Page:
"We say that later events are caused by earlier events, but not that earlier events happen in order to lead to the later. This 'bottom-up' approach, as I call it, works well in situations in which we can choose the initial state and observe the outcome. But the bottom-up approach does not work in cosmology.

"We do not know what the initial state of the universe was, and we currently can't try out different initial states and see what kinds of universes they would produce."

General relativity alone can't solve the problem, so quantum mechanics has to come into play to figure out what's the likeliest backward history for our universe, Hawking said.

As we've mentioned before, the twists in mathematics that link up general relativity and quantum mechanics seem to imply that we live in an 10- or 11-dimensional universe, perhaps with up to seven dimensions somehow rolled up into immeasurably small loops. The math also implies that there is a virtually immeasurable number of ways that our universe could have developed - nearly driving theoreticians to despair.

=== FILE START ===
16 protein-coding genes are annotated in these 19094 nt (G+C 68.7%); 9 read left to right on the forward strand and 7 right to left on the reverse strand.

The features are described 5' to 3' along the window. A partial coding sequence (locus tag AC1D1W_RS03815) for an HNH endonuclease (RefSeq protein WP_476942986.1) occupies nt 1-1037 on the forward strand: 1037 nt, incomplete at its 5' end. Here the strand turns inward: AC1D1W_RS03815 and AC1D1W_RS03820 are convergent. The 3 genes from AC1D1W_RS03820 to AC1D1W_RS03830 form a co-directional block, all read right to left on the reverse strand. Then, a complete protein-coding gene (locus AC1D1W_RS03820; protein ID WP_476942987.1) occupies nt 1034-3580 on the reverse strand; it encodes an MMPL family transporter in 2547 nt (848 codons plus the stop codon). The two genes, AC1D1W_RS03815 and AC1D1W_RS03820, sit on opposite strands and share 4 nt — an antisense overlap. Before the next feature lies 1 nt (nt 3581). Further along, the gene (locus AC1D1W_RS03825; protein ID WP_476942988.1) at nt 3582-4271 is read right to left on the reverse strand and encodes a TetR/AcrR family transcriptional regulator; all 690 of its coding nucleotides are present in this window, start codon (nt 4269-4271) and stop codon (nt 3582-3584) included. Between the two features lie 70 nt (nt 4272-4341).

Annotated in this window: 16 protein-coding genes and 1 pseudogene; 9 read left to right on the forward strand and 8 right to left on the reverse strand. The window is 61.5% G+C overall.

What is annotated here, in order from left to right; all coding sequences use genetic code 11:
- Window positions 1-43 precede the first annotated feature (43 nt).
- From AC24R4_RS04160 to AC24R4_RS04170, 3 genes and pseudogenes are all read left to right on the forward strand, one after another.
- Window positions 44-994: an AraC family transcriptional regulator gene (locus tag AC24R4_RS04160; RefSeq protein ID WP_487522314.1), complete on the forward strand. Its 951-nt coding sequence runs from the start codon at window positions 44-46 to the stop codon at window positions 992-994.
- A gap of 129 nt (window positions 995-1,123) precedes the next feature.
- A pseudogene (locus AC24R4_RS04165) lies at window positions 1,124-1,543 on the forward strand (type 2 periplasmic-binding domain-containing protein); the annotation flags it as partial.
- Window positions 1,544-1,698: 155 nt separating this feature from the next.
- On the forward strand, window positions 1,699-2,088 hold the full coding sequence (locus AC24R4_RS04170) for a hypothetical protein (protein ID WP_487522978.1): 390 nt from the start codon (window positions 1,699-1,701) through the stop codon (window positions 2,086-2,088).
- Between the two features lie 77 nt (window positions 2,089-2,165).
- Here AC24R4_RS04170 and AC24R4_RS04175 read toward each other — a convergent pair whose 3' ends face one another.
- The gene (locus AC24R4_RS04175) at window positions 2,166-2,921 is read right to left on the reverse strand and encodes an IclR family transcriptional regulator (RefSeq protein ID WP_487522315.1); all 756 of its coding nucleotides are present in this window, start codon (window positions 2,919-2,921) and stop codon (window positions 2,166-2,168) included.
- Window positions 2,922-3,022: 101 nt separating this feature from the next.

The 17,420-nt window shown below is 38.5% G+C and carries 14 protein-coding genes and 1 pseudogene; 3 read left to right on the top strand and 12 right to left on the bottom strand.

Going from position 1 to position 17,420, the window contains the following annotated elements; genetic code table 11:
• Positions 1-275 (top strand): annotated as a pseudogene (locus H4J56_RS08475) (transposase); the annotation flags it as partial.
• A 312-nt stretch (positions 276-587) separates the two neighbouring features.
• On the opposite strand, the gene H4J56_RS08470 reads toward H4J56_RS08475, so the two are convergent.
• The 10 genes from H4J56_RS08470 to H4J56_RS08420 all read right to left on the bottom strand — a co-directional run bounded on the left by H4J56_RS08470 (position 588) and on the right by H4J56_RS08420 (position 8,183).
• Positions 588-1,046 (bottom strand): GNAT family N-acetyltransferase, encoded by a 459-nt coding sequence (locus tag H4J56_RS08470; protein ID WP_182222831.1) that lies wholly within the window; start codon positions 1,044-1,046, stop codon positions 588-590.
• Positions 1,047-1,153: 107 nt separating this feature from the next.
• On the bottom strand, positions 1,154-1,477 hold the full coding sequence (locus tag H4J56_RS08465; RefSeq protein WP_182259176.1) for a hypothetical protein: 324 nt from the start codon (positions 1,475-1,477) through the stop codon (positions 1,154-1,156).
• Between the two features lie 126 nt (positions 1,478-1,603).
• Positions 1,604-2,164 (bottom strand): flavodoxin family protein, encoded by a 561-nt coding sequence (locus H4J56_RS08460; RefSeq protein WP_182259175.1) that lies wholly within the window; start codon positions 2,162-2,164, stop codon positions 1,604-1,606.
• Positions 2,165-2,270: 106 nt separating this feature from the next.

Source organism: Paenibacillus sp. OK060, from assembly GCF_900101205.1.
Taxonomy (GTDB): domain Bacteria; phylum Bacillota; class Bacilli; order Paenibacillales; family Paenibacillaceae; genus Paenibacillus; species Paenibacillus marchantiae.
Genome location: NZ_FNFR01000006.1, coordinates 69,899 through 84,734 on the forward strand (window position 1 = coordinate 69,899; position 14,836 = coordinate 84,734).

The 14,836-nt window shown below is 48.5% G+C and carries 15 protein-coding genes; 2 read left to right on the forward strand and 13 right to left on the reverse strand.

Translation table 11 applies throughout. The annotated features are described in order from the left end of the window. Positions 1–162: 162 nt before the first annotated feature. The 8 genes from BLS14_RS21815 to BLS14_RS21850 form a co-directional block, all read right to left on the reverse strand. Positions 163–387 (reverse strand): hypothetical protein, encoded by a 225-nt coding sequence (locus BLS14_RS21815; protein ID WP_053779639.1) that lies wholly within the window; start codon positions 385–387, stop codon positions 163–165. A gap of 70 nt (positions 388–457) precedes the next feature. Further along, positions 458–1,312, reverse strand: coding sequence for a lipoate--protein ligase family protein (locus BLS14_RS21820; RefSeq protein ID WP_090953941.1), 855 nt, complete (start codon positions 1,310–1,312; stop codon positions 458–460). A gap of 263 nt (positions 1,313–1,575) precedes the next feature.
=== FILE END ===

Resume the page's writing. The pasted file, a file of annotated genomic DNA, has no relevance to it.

Hawking, however, isn't the despairing type: He said physicists should focus just on the scenarios that have three large spatial dimensions, like ours. It may sound like the anthropic principle - that is, the view that the universe is the way it is simply because there would be no intelligent life around to observe it if things were much different. But Hawking preferred to use another term - "the selection principle" - because the selection "doesn't depend on intelligent life."

That's not to say the loop dimensions don't count. Hawking said those other dimensions, which he called "internal space," may well determine the fundamental characteristics of our cosmos, such as the charge of an electron or the nature of subatomic interactions.